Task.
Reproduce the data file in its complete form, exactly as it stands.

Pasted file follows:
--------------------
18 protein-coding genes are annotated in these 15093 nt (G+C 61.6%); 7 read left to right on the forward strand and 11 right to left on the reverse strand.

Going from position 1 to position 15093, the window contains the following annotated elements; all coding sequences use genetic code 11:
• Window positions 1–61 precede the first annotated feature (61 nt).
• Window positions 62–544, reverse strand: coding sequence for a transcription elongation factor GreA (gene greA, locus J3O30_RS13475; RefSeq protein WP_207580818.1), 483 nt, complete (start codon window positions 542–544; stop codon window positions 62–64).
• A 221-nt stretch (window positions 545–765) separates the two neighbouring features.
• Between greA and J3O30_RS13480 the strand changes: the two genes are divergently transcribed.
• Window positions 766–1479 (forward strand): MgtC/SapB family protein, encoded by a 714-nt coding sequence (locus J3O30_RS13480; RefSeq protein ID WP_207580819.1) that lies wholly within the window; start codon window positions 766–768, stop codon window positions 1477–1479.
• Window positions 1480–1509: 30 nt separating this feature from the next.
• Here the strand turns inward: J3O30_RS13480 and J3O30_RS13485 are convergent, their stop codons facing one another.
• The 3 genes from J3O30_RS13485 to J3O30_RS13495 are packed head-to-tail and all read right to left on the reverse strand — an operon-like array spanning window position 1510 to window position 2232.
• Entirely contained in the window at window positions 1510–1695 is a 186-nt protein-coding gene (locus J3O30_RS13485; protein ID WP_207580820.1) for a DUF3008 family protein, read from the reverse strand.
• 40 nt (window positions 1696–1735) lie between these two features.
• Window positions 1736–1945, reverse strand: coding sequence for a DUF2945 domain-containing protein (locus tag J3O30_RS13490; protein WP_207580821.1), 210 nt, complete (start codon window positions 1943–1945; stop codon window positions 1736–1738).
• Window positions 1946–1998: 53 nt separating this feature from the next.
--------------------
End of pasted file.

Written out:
18 protein-coding genes are annotated in these 15093 nt (G+C 61.6%); 7 read left to right on the forward strand and 11 right to left on the reverse strand.

Going from position 1 to position 15093, the window contains the following annotated elements; all coding sequences use genetic code 11:
• Window positions 1–61 precede the first annotated feature (61 nt).
• Window positions 62–544, reverse strand: coding sequence for a transcription elongation factor GreA (gene greA, locus J3O30_RS13475; RefSeq protein WP_207580818.1), 483 nt, complete (start codon window positions 542–544; stop codon window positions 62–64).
• A 221-nt stretch (window positions 545–765) separates the two neighbouring features.
• Between greA and J3O30_RS13480 the strand changes: the two genes are divergently transcribed.
• Window positions 766–1479 (forward strand): MgtC/SapB family protein, encoded by a 714-nt coding sequence (locus J3O30_RS13480; RefSeq protein ID WP_207580819.1) that lies wholly within the window; start codon window positions 766–768, stop codon window positions 1477–1479.
• Window positions 1480–1509: 30 nt separating this feature from the next.
• Here the strand turns inward: J3O30_RS13480 and J3O30_RS13485 are convergent, their stop codons facing one another.
• The 3 genes from J3O30_RS13485 to J3O30_RS13495 are packed head-to-tail and all read right to left on the reverse strand — an operon-like array spanning window position 1510 to window position 2232.
• Entirely contained in the window at window positions 1510–1695 is a 186-nt protein-coding gene (locus J3O30_RS13485; protein ID WP_207580820.1) for a DUF3008 family protein, read from the reverse strand.
• 40 nt (window positions 1696–1735) lie between these two features.
• Window positions 1736–1945, reverse strand: coding sequence for a DUF2945 domain-containing protein (locus tag J3O30_RS13490; protein WP_207580821.1), 210 nt, complete (start codon window positions 1943–1945; stop codon window positions 1736–1738).
• Window positions 1946–1998: 53 nt separating this feature from the next.